Ahead of the Euro 2012 play-off matches, we look at back at a selection of some of the play-off games worth remembering.
France 1-1 Rep of Ireland (agg 2-1), 18 November 2009
There is no better place to start than the Rep of Ireland’s infamous last play-off game as they faced France for a place at 2010’s World Cup. The luck of the Irish was nowhere to be found on that night in Paris as Thierry Henry’s blatant handball, in setting up William Gallas’ extra-time winner, was completely missed by officials. Following the game the Irish FA appealed to FIFA to have the game replayed although they were not successful. To the delight of many Irish fans, France crashed out of the World Cup in the group stages without winning a single game and with their squad in open revolt.
Algeria 1-0 Egypt, 18 November 2009
Clashes between these two North African countries have often resulted in violence on and off the field, perhaps the most savage and shocking being the blinding of an Egyptian team doctor by an Algerian player following a 1989 World Cup qualifier. This match was no exception, with rumours that Egyptian fans were attacked on leaving the stadium and violent demonstrations and flag burning near the Algerian embassy in Cairo in the days following the game. Algeria’s qualification saw them drawn in the same group as England and their clash was widely regarded as one of the tournament’s worst games.
Netherlands 6-0 Scotland (agg 6-1), 20 November 2003
Scotland went into the second leg in Amsterdam with great optimism about qualifying for Euro 2004 thanks to the James McFadden goal, which had given them victory in the first leg at Hampden Park. However this pre-match optimism was made to look foolish, as the Scots were humiliated 6-0 and failed to qualify for a tournament for the third time in a row. Ruud van Nistelrooy grabbed a hat trick and a 19-year-old Wesley Sneijder announced himself on the world stage with a fantastic performance in only his third international.
Wales 0-1 Russia (agg 0-1), 19 November 2003
Wales bid to qualify for their first tournament since 1976 was firmly on track thanks to securing a 0-0 draw in the first away leg, however Welsh hearts were broken as they failed to make the most of home advantage and slipped to a defeat. Vadim Evseev’s powerful header from a Rolan Gusev free kick in the 22 minute was ultimately the difference between the sides as Mark Hughes’ men failed to make the most of their chances to equalise. Wales’ wait for an international tournament continues.
Iran 1-0 Rep of Ireland (agg 2-1), 10 November 2001
Ireland’s only play-off success came in 2001 and they were unlucky to even have to play one considering they were unbeaten in qualifying. Only Portugal’s superior goal difference put them ahead of the Irish in the group as the Netherlands missed out on qualifying completely. Goals from Robbie Keane and Ian Harte gave Ireland a solid home victory, which they were then just about able to defend in front of a noisy crowd of 100,000 in Tehran, although a last minute goal by Iran made for a tense finale.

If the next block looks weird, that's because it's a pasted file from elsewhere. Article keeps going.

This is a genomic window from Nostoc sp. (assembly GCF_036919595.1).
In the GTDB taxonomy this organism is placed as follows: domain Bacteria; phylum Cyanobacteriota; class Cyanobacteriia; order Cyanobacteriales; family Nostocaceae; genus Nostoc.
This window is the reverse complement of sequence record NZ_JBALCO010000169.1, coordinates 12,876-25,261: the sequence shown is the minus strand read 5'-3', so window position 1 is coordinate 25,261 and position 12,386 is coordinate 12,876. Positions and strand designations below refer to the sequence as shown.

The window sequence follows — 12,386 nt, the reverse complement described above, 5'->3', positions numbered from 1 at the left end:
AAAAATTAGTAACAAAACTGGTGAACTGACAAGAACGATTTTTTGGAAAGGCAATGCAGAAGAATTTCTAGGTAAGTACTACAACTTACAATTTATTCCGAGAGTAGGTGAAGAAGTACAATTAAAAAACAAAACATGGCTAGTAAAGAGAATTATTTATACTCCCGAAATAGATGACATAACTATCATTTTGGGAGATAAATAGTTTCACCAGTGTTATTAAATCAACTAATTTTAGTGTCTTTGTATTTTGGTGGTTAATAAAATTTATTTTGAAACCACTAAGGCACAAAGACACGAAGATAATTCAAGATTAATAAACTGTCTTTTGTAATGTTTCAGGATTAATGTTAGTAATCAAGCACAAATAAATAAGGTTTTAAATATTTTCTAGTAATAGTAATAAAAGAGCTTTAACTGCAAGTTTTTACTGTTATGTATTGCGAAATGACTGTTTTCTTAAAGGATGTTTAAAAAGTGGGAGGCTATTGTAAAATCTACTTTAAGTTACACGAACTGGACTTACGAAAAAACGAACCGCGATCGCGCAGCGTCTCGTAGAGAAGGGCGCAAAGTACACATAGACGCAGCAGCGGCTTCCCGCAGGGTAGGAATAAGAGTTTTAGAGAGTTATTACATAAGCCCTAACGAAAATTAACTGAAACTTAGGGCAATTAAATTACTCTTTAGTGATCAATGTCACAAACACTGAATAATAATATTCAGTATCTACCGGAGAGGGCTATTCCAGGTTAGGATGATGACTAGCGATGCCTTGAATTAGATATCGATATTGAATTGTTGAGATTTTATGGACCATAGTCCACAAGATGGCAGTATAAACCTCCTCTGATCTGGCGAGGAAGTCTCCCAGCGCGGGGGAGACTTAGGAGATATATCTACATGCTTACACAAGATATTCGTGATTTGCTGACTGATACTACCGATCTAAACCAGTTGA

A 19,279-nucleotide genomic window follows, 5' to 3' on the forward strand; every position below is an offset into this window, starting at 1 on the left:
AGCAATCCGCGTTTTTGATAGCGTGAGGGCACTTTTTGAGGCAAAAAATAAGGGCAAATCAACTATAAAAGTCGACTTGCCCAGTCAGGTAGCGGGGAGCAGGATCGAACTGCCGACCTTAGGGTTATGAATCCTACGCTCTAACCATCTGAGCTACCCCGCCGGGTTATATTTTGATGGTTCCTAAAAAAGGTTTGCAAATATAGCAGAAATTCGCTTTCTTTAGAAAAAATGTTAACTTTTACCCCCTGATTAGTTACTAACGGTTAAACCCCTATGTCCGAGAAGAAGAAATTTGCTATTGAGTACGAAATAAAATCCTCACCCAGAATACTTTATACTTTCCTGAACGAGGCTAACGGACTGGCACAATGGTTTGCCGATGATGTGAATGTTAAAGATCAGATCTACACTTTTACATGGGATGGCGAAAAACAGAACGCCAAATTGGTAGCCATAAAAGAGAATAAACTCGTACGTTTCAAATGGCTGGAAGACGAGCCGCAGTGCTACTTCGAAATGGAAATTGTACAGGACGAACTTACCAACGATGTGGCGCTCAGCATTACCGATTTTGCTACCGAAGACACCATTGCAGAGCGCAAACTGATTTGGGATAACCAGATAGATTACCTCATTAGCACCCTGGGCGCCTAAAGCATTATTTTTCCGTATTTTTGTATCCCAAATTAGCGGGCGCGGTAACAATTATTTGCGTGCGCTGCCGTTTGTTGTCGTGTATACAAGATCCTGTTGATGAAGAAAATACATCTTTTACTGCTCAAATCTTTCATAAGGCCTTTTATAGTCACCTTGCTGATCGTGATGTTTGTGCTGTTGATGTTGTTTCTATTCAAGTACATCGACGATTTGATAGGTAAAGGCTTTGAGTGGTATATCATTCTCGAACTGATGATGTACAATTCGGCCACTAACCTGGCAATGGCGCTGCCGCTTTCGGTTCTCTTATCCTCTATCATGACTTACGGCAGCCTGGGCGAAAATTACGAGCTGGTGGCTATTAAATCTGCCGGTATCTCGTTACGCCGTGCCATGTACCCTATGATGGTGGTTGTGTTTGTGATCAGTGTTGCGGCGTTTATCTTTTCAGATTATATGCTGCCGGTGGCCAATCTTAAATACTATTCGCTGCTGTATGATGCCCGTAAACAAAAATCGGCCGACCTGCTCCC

Turkey 0-0 Rep. of Ireland (agg 1-1), 17 November 1999
Another night of play-off woe for the Rep of Ireland in Turkey as the home side progressed to Euro 2000 thanks to the away goal they had scored in the 1-1 first leg match in Dublin. Without the suspended Robbie Keane, the Irish could not break the deadlock in the intimate and intimidating atmosphere of the Bursa stadium as their failure to qualify for a tournament carried on.
England 0-1 Scotland (agg 2-1), 17 November 1999
England went into the game with a comfortable lead thanks to two goals from Paul Scholes in the first leg. The Manchester United midfielder’s first half brace at Hampden Park as well as good keeping from David Seaman meant England were firmly in control of the tie. Scotland however had other ideas and Don Hutchinson’s 39 minute headed goal put them right back in the match. England largely thanks to another excellent performance from David Seaman nervously held on to scrape through on aggregate. It was Scotland’s first win at Wembley for 18 years.
Netherlands 2-0 Rep of Ireland, 13 December 1995
Rather than playing two legs, the Netherlands and the Rep of Ireland met in a one off clash at a neutral venue. While it was again another night when the Irish lost a playoff encounter, the game at Anfield is perhaps best remembered for being the Jack Charlton’s last outing as Ireland manager. Once Patrick Kluivert scored the second goal and it became clear that Ireland would not qualify, the Irish fans began to chant and sing tributes to the manager whose reign had spanned more than ten years. Charlton came back out on to the pitch at the end of the game to bid an emotional farewell to the many travelling supporters.
Argentina 1-0 Australia (agg 2-1), 17 November 1993
It is hard not to feel sympathy for Australia who narrowly missed out on qualifying for what would have been their second ever World Cup. The Socceroos had already had to go through one round of play-offs defeating Canada over two legs before they clocked up some more air miles facing Argentina. The game was locked at 1-1 after the first leg in Sydney and in the end the Aussies were only sunk by a freak goal, Gabriel Batistuta’s intended cross deflected off defender Alex Tobin and looped over the keeper into the net. Argentina did not go on to enjoy a happy tournament, Diego Maradona was sent home for failing a drug test and they were knocked out in the last 16 by Romania.